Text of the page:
top of page






directed by Vlad Dorofte

The Glove portrays the struggle of a homeless man as he tries to find a fitting glove for his left hand. Compassionate and realistic, the short is a compelling and touching account of greed, meanness, hope and modesty. Although some areas could have used improvement - particularly the editing and sound design - The Glove puts forward an emotional, empathetic perspective on the struggles of not having a home, especially in wintertime.


It’s Bucharest in winter. An old, homeless man is trying to find a glove for his left hand, his right hand being injured. In an attempt at buying one, the man comes across exorbitant prices. The only time he could afford a glove, the street vendor refuses to sell him only one. The film follows the emotional path which this vital quest has driven the man to. Disappointment, sadness, resignation, hope and happiness are some of the feelings that the unnamed man experiences during his pursuit.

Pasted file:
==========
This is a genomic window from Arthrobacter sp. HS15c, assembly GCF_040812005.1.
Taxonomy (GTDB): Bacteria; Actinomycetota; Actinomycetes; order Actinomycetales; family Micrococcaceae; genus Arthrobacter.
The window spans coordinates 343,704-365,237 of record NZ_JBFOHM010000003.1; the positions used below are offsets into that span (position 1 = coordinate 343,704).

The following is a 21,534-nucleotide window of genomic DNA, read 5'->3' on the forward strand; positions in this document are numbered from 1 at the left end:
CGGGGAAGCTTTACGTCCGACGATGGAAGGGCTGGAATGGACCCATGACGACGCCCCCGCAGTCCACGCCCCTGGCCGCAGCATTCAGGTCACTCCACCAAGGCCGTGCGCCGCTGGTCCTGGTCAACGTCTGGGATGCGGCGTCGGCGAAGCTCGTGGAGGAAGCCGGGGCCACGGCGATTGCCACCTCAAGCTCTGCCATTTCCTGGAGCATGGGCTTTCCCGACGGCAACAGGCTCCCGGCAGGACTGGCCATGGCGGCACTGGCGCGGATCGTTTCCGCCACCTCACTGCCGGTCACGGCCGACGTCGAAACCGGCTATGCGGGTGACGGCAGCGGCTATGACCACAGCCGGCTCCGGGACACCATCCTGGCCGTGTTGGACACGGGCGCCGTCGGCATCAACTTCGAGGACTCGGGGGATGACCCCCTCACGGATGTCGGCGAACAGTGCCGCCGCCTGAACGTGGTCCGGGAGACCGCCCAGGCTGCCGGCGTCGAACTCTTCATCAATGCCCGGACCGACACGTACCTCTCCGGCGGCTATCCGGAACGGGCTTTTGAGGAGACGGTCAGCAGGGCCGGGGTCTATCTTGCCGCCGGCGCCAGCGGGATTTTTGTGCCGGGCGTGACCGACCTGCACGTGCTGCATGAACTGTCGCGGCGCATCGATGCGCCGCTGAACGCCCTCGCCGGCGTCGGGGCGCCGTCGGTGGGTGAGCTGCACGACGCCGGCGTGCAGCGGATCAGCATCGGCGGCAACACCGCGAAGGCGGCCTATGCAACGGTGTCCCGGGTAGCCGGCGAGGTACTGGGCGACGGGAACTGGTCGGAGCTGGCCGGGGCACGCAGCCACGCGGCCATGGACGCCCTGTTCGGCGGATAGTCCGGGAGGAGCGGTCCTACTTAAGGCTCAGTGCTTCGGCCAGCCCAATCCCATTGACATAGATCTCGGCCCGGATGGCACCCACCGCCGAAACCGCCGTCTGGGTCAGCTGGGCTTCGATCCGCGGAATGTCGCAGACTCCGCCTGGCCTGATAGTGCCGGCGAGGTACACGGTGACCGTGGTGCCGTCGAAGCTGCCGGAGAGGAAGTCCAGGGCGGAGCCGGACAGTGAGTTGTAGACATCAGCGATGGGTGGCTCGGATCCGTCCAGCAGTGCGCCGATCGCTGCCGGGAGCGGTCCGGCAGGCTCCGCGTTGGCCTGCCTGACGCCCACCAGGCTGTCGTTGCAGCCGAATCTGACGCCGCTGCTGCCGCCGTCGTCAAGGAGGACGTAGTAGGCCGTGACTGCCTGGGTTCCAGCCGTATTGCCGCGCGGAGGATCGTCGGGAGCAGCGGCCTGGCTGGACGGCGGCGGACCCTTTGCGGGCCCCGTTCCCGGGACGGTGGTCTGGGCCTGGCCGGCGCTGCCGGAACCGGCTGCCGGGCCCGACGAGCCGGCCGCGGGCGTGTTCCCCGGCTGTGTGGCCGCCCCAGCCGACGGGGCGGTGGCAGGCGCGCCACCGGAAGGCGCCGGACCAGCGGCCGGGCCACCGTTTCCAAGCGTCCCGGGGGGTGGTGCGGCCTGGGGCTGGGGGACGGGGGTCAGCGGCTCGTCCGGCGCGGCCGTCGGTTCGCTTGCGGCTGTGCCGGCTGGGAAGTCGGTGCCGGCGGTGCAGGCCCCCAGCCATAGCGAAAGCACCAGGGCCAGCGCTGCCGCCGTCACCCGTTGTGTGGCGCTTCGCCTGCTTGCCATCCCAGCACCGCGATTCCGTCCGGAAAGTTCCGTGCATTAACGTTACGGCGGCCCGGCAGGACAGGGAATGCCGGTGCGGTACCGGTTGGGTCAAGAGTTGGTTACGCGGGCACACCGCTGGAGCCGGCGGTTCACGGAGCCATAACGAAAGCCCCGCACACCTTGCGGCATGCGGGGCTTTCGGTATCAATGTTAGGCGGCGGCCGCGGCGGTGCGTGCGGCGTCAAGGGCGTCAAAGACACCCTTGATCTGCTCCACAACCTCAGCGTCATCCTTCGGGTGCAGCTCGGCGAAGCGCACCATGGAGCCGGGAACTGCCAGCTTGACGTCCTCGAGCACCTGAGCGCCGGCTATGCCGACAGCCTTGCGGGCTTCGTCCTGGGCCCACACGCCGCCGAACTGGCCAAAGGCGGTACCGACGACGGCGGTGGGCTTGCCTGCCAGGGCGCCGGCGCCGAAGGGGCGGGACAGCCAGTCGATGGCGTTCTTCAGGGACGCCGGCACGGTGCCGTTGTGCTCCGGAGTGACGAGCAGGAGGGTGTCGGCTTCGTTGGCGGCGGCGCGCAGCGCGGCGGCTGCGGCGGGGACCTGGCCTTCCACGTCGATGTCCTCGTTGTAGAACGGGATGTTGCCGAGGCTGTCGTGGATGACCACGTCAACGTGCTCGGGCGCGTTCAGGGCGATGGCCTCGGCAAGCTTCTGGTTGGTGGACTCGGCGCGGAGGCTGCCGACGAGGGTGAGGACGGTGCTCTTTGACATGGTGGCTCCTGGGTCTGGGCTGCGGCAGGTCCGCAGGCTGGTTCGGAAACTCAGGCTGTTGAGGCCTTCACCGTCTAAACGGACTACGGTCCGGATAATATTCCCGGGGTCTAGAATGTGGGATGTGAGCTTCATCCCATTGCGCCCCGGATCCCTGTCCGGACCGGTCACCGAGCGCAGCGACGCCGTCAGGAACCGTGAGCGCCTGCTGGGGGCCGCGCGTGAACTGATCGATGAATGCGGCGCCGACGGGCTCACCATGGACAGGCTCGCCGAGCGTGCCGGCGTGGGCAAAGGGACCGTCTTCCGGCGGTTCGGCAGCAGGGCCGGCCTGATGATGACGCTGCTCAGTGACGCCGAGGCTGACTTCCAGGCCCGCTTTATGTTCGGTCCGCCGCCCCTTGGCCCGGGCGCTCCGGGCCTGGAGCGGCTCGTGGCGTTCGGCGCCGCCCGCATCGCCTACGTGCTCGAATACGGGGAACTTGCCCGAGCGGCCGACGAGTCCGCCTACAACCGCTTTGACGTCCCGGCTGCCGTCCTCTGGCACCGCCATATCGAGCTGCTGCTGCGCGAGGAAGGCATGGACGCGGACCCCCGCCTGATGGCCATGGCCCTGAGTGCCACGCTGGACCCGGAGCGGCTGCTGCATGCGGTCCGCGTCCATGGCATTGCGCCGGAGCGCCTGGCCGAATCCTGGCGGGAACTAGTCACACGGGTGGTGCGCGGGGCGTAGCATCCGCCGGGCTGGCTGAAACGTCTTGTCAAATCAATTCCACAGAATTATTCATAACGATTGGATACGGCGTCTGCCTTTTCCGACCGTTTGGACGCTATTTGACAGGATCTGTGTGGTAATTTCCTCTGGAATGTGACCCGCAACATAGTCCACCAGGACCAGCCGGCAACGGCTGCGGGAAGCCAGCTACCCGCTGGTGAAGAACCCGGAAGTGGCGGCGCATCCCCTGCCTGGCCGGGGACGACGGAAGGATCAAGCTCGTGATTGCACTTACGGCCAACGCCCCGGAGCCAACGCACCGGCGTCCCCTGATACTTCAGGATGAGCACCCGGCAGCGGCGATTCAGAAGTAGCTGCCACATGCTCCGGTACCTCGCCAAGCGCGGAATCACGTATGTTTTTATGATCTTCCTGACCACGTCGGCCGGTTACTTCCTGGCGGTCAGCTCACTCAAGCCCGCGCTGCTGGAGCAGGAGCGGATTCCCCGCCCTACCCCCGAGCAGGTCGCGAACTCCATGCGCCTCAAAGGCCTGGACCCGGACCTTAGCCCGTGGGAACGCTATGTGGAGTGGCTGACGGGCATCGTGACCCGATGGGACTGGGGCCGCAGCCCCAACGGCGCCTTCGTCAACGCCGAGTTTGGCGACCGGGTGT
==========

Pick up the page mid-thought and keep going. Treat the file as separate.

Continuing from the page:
The director, Vlad Dorofte, has managed to depict the character’s emotional turmoil without offering much detail about his life. Therefore, the character development is weak to nonexistent, since the storyline doesn’t reveal more than his short term quest for a glove. Although it succeeds in instilling empathy for the homeless man, the film’s emotional impact is not as strong as with a solid character development.


In terms of cinematography, the black and white picture - as neutral as it manages to be - contributes with a bleak tone to the general atmosphere. Employing either more contrast or cold blue tones could have helped enforce the sensitive mood of the film. The editing, as well, disrupts at times the film’s pace and is inconsistent all throughout. The fade to black transitions are particularly disruptive and harm the short’s atmosphere. Likewise, the sound design could have used some improvement: the choice of music is especially quirky since it doesn’t fit either with the plot development or atmosphere.


Be that as it may, The Glove is an unusually compassionate and sensitive short film. One of its main assets - besides the appearance of a renowned actor, Adrian Titieni - lays in its ability to instill powerful emotions. Although it doesn’t dig deep into the main character’s psychology, we are still moved to tears when he comes to the end of his quest. In the end, The Glove succeeds with almost entirely no dialogue in bringing close a character that could be closer to us than we might think.

bottom of page